Bobby "Blue" Bland is one of the eminent patriarchs of modern soul singing, his distinctively grainy vocal style drawing on gospel and blues. Raised in Memphis, he joined a gospel ensemble, the Miniatures, in the late 1940s. He later met guitarist B.B. King and joined the Beale Streeters, an informal group of Memphis blues musicians that included King, Johnny Ace, Roscoe Gordon, and Willie Nix. But not until 1954 (after working as King's chauffer) did he land his first recording contract, when an executive at Duke Records heard him sing at a Houston talent show.
His first successful single, "It's My Life, Baby," was released in 1955. He played one-nighters around the country accompanied by his band, led by tenor saxophonist Bill Harvey and trumpeter/arranger Joe Scott. Members of the band, under the pseudonym Deadric Malone, wrote or co-wrote most of Bland's material. His band was bigger and brassier than most current blues bands, and anticipated the rich sound of 1960s soul music while harking back to big-band jazz.
Since 1957, when "Farther Up the Road" was a Number Five R&B hit, Bland has had over 30 R&B Top 20 singles, including "I'll Take Care of You" (Number Two, 1959), "I Pity the Fool" (Number One, 1961), "Don't Cry No More" (Number One, 1961), "Turn on Your Love Light" (Number Two, 1961), and "That's the Way Love Is" (Number Three, 1963).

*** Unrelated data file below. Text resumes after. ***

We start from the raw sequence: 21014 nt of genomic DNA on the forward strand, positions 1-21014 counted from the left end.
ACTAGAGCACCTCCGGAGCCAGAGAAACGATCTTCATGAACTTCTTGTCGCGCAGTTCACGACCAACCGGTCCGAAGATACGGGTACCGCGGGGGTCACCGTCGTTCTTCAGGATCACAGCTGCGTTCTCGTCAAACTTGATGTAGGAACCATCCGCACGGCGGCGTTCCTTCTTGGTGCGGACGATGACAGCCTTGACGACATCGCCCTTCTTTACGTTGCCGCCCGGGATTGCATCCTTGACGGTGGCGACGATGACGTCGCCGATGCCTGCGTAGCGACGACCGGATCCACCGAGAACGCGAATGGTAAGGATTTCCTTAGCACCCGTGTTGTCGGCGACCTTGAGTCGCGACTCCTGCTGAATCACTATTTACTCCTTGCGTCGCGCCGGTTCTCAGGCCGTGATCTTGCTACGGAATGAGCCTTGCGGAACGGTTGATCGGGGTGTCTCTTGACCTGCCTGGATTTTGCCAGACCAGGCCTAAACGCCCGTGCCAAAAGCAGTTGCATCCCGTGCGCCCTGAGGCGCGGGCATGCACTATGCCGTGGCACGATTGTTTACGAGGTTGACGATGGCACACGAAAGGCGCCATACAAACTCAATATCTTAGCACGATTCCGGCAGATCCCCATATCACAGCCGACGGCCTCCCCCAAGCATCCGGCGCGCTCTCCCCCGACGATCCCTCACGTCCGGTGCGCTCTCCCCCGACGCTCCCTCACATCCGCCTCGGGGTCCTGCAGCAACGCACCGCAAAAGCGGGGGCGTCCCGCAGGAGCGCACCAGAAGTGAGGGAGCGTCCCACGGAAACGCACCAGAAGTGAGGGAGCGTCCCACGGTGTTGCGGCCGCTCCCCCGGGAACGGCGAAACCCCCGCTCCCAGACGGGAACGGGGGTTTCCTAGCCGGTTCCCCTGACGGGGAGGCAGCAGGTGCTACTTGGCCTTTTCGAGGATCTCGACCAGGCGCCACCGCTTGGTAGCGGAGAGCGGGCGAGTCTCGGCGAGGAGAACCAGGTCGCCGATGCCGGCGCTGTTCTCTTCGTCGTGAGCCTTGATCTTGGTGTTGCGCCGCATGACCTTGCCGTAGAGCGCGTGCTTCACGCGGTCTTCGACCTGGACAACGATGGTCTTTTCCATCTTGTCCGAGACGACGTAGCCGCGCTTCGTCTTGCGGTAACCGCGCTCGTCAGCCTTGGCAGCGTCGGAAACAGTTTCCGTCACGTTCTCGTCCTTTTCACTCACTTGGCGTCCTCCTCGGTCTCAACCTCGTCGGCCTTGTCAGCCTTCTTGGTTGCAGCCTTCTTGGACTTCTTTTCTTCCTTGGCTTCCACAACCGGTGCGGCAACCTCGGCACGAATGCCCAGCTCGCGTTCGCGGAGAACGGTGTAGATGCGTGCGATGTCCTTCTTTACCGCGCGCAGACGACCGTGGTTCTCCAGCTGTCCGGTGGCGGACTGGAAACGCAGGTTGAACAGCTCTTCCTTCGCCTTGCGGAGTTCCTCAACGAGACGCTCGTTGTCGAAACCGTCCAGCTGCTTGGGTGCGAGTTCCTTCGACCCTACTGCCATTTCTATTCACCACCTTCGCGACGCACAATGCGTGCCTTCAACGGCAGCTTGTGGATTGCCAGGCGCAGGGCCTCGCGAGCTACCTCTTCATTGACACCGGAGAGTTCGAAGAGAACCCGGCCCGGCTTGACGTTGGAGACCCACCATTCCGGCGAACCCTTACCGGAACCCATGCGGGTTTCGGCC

Most of Bland's records enjoyed only modest success in the pop market; only three singles ever made the pop Top 30. In the mid-1960s Bland adopted a slicker, more upbeat style, but his career stalled until Duke Records was taken over by ABC-Dunhill in 1972. Dunhill paired him with producer Steve Barri (the Four Tops), who guided Bland back to a bluesier vocal style while giving him contemporary material by Leon Russell and Gerry Goffin, as well as new material by Deadric Malone. His California Album and Dreamer introduced him to white audiences and proved to be the most popular LPs of his career. After a fallow early-1980s he resurfaced mid-decade on the independent soul-blues label Malaco, revitalizing his career.
While he never achieved the wide recognition of B.B. King (with whom he toured and collaborated on two LPs, Together and Together Again), he had a considerable influence on modern soul music. In 1997 he was the recipient of the Recording Academy's coveted Lifetime Achievement Grammy. In 1998 he received a Lifetime Achievement Award from the Blues Foundation. In 2002 Bland had a late-career resurgence with the excellent Two Steps From the Blues featuring an amalgam of blues, gospel and southern soul produced, co-written and arranged by Joe Scott with help from Duke head Don Robey. He continues to record and tour internationally well into his late seventies.
Portions of this biography appeared in The Rolling Stone Encyclopedia of Rock & Roll (Simon & Schuster, 2001).